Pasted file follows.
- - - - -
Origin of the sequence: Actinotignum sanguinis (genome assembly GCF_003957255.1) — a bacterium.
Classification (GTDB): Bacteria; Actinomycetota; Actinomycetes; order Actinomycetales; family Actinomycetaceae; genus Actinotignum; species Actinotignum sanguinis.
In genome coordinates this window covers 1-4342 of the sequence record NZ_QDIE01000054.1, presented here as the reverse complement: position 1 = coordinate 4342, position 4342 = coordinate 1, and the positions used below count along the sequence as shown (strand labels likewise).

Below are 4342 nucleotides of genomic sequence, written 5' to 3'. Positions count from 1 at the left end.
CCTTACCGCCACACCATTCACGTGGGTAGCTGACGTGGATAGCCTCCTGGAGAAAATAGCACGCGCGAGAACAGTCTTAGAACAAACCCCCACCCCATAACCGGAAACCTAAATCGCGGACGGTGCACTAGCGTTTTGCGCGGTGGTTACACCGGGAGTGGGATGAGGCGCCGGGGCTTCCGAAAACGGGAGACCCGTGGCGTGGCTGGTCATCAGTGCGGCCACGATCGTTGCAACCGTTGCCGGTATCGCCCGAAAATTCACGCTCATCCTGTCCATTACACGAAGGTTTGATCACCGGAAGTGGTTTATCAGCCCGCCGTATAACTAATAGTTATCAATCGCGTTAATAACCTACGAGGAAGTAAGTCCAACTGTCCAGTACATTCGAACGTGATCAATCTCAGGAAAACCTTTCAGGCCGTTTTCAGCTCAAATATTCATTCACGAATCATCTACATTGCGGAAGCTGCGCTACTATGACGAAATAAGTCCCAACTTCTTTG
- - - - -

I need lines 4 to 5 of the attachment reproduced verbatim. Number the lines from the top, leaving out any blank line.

Below are 4342 nucleotides of genomic sequence, written 5' to 3'. Positions count from 1 at the left end.
CCTTACCGCCACACCATTCACGTGGGTAGCTGACGTGGATAGCCTCCTGGAGAAAATAGCACGCGCGAGAACAGTCTTAGAACAAACCCCCACCCCATAACCGGAAACCTAAATCGCGGACGGTGCACTAGCGTTTTGCGCGGTGGTTACACCGGGAGTGGGATGAGGCGCCGGGGCTTCCGAAAACGGGAGACCCGTGGCGTGGCTGGTCATCAGTGCGGCCACGATCGTTGCAACCGTTGCCGGTATCGCCCGAAAATTCACGCTCATCCTGTCCATTACACGAAGGTTTGATCACCGGAAGTGGTTTATCAGCCCGCCGTATAACTAATAGTTATCAATCGCGTTAATAACCTACGAGGAAGTAAGTCCAACTGTCCAGTACATTCGAACGTGATCAATCTCAGGAAAACCTTTCAGGCCGTTTTCAGCTCAAATATTCATTCACGAATCATCTACATTGCGGAAGCTGCGCTACTATGACGAAATAAGTCCCAACTTCTTTG